The interior of the Iberian Peninsula has orographic conditions that make this territory especially vulnerable to Quaternary climate oscillations and which actually could have made it decisive for Paleolithic human populations at critical points. For this reason, the information provided by paleon-tological sites is important for reconstructing climatic and environmental conditions during the Late Pleistocene and understanding how they influenced the species that inhabited them, including humans. Nevertheless, the archaeo-paleontological record is scarce in central Iberia for the Late Pleistocene. A central Iberian site that is key to addressing this issue is Cueva de los Torrejones, which was discovered and excavated during the nineties. Clues indicating the presence of Neandertal populations near the cave site were announced during prior field excavations, including Neandertal remains, Middle Paleolithic artifacts, and evidence of anthropic exploitation of faunal resources at the site. Here we report the new results from the recent excavations and research, including detailed studies on stratigraphy, micro-morphology, macro and microvertebrate paleontology, physical and molecular anthropology, taphonomy and zooarchaeology, and analysis of lithic and pottery remains. Our research has led to the detection of three Prehistoric chronologies recorded at the site. The oldest episode corresponds to between MIS 5 and MIS 4 in which the cave was used by carnivores. The second episode is represented by a faunal association dated to 30.0 ka cal BP and is indicative of cooler and more arid environmental conditions and, therefore, compatible with the worsening climate detected previously for MIS 3 in this area. The last episode corresponds to the Chalcolithic, directly dated to~5000 cal BP in which humans used the cavity for funerary purposes. The DNA analysis of the human remain was assigned to mtDNA haplogroup K, which was originated in the Near East and reached western Europe through the Neolithic expansion. Human occupation during the Paleolithic has been ruled out, including Paleolithic human remains and any kind of anthropic intervention on the Hermann’s tortoise and leopard as was previously proposed at the site.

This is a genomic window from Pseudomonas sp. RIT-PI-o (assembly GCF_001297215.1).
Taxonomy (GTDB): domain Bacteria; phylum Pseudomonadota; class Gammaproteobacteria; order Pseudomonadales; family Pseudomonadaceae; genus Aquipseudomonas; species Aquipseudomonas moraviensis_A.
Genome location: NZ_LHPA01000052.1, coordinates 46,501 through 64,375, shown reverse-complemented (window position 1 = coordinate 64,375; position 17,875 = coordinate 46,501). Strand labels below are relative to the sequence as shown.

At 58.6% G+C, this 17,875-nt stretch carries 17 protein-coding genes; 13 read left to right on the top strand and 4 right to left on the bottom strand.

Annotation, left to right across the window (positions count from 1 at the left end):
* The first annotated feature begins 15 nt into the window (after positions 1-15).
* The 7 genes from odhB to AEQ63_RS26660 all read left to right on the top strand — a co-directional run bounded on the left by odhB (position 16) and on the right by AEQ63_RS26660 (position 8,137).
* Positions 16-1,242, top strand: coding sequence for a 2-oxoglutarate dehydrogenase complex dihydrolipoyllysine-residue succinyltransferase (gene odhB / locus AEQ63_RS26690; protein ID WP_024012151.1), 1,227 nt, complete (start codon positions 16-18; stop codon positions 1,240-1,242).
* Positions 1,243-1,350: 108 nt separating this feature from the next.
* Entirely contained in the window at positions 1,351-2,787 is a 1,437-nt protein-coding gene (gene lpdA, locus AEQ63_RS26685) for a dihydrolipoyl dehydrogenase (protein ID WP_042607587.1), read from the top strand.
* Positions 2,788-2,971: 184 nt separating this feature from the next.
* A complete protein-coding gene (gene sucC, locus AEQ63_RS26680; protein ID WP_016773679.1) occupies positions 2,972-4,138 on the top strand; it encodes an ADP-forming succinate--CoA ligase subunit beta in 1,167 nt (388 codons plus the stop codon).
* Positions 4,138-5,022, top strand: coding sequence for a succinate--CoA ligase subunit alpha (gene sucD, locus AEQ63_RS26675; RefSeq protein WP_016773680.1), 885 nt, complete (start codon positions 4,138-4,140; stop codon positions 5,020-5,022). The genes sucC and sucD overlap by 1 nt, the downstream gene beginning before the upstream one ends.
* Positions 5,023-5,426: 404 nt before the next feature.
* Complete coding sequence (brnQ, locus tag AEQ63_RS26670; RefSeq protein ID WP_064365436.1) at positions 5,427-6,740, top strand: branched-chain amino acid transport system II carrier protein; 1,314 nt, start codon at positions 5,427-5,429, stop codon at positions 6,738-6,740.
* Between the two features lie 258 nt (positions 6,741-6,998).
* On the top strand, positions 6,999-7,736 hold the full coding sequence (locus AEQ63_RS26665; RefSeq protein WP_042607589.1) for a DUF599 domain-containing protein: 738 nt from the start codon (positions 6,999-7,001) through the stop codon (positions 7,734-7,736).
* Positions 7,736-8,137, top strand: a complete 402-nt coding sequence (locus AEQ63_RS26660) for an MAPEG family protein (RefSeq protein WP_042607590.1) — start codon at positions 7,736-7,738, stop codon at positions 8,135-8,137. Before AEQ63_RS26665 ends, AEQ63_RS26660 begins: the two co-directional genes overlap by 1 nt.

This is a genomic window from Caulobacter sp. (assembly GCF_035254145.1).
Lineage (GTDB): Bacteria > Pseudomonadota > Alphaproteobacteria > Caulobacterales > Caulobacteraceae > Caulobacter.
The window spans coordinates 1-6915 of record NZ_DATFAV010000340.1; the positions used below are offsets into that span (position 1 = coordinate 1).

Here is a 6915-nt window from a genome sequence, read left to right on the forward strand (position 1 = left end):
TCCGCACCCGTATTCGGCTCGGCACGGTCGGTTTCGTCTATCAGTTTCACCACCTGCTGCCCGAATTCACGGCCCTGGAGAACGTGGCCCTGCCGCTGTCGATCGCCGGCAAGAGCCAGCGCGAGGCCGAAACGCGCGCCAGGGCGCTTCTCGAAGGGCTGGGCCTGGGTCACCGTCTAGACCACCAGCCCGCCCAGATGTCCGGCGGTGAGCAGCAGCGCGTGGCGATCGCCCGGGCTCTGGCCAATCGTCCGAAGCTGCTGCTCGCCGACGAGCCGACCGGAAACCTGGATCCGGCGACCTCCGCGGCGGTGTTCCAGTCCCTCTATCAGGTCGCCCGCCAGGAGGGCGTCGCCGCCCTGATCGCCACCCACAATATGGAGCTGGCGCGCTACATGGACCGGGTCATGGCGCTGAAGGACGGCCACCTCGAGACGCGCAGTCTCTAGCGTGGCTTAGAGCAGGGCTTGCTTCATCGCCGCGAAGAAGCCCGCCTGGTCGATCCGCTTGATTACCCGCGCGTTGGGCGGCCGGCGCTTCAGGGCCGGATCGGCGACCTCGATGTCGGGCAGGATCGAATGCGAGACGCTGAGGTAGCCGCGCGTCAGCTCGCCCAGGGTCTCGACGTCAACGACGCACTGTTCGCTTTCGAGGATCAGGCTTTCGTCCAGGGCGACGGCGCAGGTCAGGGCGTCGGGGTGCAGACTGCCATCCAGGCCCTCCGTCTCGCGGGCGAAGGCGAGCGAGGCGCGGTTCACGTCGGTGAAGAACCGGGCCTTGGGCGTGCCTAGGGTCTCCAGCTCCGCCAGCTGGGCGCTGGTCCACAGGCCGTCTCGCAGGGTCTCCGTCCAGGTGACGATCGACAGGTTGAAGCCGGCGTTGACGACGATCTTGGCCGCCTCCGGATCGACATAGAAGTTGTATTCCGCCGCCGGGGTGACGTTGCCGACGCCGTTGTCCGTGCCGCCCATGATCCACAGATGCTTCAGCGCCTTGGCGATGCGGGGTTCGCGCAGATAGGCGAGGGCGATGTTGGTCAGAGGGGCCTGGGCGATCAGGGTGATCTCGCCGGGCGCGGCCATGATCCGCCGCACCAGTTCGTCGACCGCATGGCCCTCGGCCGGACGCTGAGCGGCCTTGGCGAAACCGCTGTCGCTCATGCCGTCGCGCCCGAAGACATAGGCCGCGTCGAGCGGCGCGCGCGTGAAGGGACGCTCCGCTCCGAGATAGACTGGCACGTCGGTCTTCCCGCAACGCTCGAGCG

The Iberian Peninsula is considered one of the most well-suited regions in Europe to develop studies on the relationship between environmental changes and human adaptations across the Late Pleistocene. Due to its southwesternmost cul-de-sac position and eco-geographical diversity, Paleolithic Iberia was the stage of cyclical cultural/technological changes, linked to fluctuations in climate and environments, human demographics, and the size, extension, and type of social exchange networks. Such dynamics are particularly evident during the Last Glacial Maximum (LGM) timeframe, with a series of innovations emerging in the archaeological record, marking the transition between the traditionally defined Gravettian, Proto-Solutrean, Solutrean, and Magdalenian technocomplexes. Stemming from a workshop organized in Erlangen in 2019 on “The Last Glacial Maximum in Europe - state of knowledge in Geosciences and Archaeology”, this paper presents, in the first part, an updated review on the paleoenvironments and human adaptations across four macro-regions (Northern, Inland, Mediterranean, and Western Atlantic Façade) in Iberia during the LGM; and, in a second part, a discussion on the pronounced inter-regional variability, unresolved research questions, and the most promising research topics for future studies.